Note: For more along these lines, see concise summaries of deeply revealing income inequality news articles from reliable major media sources.


The 1% are recovering from 2008 recession while 99% are still waiting
2016-07-06, The Guardian (One of the UK's leading newspapers)
https://www.theguardian.com/business/2016/jul/06/one-percent-2008-recession-r...

The top 1% of Americans are finally recovering from the great recession. A new analysis of IRS data revealed that the average income of the top 1% of income earners grew by 7.7% in 2015, reaching $1.36m. Report author Emmanuel Saez, an economics professor at the University of California-Berkeley ... revealed that in 2015, the rich were also taking home larger chunk of the US income. “The share of income going to the top 10% of income earners – those making on average about $300,000 a year – increased to 50.5% in 2015 from 50.0% in 2014, the highest ever except for 2012,” Saez wrote. It should not come as a shock that to many Americans talk of economic recovery rings hollow. The top 1% of families saw their income grow by 37% between 2009 to 2015, from $990,000 to $1.36m. The incomes of the other 99%, however, grew by just 7.6% during that time – from $45,300 in 2009 to $48,800 in 2015. In 2015, the income of the 99% grew by just 3.9%. After factoring in inflation, Saez calls it: “the best real income growth in 17 years”. And the rich? At 7.7%, their growth was twice that. Economy remains a top concern for US voters, according to a recent Gallup survey of 1,530 adults. The gap between rich and poor is bigger now than it’s been just about any time since the 1920s.

Note: For more along these lines, see concise summaries of deeply revealing income inequality news articles from reliable major media sources.


Just 62 people now own the same wealth as half the world's population, research finds
2016-01-17, The Independent (One of the UK's leading newspapers)
http://www.independent.co.uk/news/world/politics/just-62-people-now-own-the-s...

Wealth inequality has grown to the stage where 62 of the world’s richest people own as much as the poorest half of humanity combined. The [new] research, conducted by the charity Oxfam, found that the wealth of the poorest half of the world’s population – 3.6 billion people – has fallen by 41 per cent, or a trillion US dollars, since 2010. While this group has become poorer, the wealth of the richest 62 people on the planet has increased by more than half a trillion dollars. The report, “An Economy for the 1%”, says the gap between the global richest and the global poorest has widened in just the last 12 months. In 2010, 388 people had the same wealth as the poorest half of humanity. In 2011, this fell to 177, [and] has continued to fall each year. Oxfam GB chief executive Mark Goldring said a crackdown on global tax havens was a necessary step towards ending the rampant global inequality. "World leaders’ concern about the escalating inequality crisis has so far not translated into concrete action to ensure that those at the bottom get their fair share of economic growth. We need to end the era of tax havens which has allowed rich individuals and multinational companies to avoid their responsibilities to society," [he said].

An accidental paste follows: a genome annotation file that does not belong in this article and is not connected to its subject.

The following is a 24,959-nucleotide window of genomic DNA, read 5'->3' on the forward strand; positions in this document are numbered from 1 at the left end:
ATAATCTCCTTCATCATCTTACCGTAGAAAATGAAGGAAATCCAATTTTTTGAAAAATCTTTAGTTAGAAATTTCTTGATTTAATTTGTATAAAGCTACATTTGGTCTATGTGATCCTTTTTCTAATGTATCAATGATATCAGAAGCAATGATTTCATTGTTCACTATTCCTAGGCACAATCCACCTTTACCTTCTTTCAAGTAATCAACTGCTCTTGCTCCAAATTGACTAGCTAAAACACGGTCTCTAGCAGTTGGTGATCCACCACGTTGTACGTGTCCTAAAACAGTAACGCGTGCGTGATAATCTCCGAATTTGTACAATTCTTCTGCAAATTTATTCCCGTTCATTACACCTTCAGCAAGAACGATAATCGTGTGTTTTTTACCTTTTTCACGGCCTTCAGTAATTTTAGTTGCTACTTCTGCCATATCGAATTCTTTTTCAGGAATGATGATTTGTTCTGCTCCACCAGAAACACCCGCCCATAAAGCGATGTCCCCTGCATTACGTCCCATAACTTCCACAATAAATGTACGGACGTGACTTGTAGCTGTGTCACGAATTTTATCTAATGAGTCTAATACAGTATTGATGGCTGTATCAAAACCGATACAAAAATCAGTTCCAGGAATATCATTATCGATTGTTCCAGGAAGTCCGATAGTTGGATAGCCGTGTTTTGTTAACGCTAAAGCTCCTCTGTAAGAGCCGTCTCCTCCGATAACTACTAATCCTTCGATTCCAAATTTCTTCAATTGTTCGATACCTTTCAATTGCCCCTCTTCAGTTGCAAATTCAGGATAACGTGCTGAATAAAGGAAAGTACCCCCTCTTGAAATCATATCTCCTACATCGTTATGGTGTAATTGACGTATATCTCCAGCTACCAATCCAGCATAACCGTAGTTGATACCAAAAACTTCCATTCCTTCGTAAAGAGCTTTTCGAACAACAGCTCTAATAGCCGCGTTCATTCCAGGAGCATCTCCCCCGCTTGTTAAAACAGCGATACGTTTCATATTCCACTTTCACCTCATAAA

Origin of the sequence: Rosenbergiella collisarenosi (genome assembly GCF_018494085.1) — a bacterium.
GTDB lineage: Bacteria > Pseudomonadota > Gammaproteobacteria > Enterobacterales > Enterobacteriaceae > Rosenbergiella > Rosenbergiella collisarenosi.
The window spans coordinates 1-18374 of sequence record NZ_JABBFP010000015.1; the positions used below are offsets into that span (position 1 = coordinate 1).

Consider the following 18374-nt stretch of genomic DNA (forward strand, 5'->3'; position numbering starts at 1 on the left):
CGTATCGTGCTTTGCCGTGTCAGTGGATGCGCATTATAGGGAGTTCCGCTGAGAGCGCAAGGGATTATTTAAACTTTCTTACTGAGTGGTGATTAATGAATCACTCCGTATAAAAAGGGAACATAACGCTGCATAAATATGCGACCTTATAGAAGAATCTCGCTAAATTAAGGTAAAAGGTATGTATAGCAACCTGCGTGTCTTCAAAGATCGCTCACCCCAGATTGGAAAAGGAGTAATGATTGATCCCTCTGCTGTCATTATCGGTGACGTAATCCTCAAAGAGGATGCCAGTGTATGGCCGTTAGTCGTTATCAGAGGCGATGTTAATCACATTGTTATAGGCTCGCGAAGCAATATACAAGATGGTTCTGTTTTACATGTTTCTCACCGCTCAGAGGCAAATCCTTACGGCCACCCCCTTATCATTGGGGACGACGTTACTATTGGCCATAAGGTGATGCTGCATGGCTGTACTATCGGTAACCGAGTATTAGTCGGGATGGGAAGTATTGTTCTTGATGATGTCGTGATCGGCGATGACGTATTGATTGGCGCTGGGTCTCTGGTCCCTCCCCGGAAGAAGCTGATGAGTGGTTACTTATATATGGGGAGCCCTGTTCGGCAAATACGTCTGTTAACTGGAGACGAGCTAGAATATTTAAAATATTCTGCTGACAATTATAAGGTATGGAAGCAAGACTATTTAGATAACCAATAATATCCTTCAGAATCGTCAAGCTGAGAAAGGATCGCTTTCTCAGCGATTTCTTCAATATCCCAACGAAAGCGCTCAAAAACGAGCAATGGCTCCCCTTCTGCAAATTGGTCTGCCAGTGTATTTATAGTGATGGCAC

Note: Read about reliable news articles on secretive meetings where global elites make decisions with far-reaching implications. For more along these lines, see concise summaries of deeply revealing income inequality news articles from reliable major media sources.


Top 1 Percent Owns Half Of All Global Wealth, Per Credit Suisse Report
2015-10-13, International Business Times
http://www.ibtimes.com/top-1-percent-owns-half-all-global-wealth-credit-suiss...

In the past year, global wealth reversed a steady upward climb and fell by $12.4 trillion, largely due to currency fluctuations. But worldwide wealth inequality continued its upward march: The top 1 percent of households “account for half of all assets in the world,” according to the 2015 Credit Suisse Global Wealth Report. That’s a first since the Swiss bank began compiling the data in 2000, and a level “possibly not seen for almost a century,” the researchers write. For those on the other end of the wealth spectrum, meanwhile, the numbers are reversed. The poorest half of the world’s population owns just 1 percent of its assets. Financial assets have seen a 6 percent rise in the share of total wealth since 2008, benefiting the wealthy, who hold a disproportionate amount of capital. The overall rise in global wealth continued to be driven in large part by China and the emerging markets, which have doubled their aggregate wealth since 2000. China, whose wealth has grown fivefold since the beginning of the century, was shaken by market turmoil in the middle of the year but still managed to add $1.5 trillion in wealth. In 2015, a household net worth of $759,000 will put you in the ranks of the global one-percenters. The cutoff for the top 10 percent stood at $68,800.